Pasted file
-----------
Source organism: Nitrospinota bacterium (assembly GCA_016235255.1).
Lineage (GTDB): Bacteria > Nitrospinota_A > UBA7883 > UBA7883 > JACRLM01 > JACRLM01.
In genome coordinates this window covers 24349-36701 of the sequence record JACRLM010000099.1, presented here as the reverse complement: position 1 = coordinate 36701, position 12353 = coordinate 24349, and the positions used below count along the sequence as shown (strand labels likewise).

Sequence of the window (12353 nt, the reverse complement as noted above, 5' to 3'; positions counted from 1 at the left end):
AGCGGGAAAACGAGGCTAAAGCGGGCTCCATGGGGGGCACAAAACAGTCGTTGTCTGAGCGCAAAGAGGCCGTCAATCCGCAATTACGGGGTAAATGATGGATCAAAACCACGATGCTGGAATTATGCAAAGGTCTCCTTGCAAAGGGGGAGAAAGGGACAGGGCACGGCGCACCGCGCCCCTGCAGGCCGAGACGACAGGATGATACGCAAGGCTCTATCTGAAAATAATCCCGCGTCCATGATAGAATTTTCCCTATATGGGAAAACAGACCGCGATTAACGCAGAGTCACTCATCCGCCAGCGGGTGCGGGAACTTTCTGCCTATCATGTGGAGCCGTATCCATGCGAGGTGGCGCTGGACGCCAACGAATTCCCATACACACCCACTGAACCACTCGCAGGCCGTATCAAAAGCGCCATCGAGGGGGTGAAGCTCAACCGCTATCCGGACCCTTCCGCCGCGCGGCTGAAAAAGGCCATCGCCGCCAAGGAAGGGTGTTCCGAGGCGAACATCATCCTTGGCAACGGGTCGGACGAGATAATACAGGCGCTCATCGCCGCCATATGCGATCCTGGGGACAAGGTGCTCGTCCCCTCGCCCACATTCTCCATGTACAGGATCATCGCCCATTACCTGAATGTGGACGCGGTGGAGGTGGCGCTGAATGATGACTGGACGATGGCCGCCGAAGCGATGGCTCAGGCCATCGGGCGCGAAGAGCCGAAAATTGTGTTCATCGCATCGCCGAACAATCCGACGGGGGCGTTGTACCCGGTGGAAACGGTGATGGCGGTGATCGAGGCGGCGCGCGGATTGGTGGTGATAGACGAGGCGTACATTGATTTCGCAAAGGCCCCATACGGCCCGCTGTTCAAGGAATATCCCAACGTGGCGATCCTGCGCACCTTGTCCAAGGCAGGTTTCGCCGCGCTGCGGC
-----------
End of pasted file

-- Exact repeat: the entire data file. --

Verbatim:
Source organism: Nitrospinota bacterium (assembly GCA_016235255.1).
Lineage (GTDB): Bacteria > Nitrospinota_A > UBA7883 > UBA7883 > JACRLM01 > JACRLM01.
In genome coordinates this window covers 24349-36701 of the sequence record JACRLM010000099.1, presented here as the reverse complement: position 1 = coordinate 36701, position 12353 = coordinate 24349, and the positions used below count along the sequence as shown (strand labels likewise).

Sequence of the window (12353 nt, the reverse complement as noted above, 5' to 3'; positions counted from 1 at the left end):
AGCGGGAAAACGAGGCTAAAGCGGGCTCCATGGGGGGCACAAAACAGTCGTTGTCTGAGCGCAAAGAGGCCGTCAATCCGCAATTACGGGGTAAATGATGGATCAAAACCACGATGCTGGAATTATGCAAAGGTCTCCTTGCAAAGGGGGAGAAAGGGACAGGGCACGGCGCACCGCGCCCCTGCAGGCCGAGACGACAGGATGATACGCAAGGCTCTATCTGAAAATAATCCCGCGTCCATGATAGAATTTTCCCTATATGGGAAAACAGACCGCGATTAACGCAGAGTCACTCATCCGCCAGCGGGTGCGGGAACTTTCTGCCTATCATGTGGAGCCGTATCCATGCGAGGTGGCGCTGGACGCCAACGAATTCCCATACACACCCACTGAACCACTCGCAGGCCGTATCAAAAGCGCCATCGAGGGGGTGAAGCTCAACCGCTATCCGGACCCTTCCGCCGCGCGGCTGAAAAAGGCCATCGCCGCCAAGGAAGGGTGTTCCGAGGCGAACATCATCCTTGGCAACGGGTCGGACGAGATAATACAGGCGCTCATCGCCGCCATATGCGATCCTGGGGACAAGGTGCTCGTCCCCTCGCCCACATTCTCCATGTACAGGATCATCGCCCATTACCTGAATGTGGACGCGGTGGAGGTGGCGCTGAATGATGACTGGACGATGGCCGCCGAAGCGATGGCTCAGGCCATCGGGCGCGAAGAGCCGAAAATTGTGTTCATCGCATCGCCGAACAATCCGACGGGGGCGTTGTACCCGGTGGAAACGGTGATGGCGGTGATCGAGGCGGCGCGCGGATTGGTGGTGATAGACGAGGCGTACATTGATTTCGCAAAGGCCCCATACGGCCCGCTGTTCAAGGAATATCCCAACGTGGCGATCCTGCGCACCTTGTCCAAGGCAGGTTTCGCCGCGCTGCGGC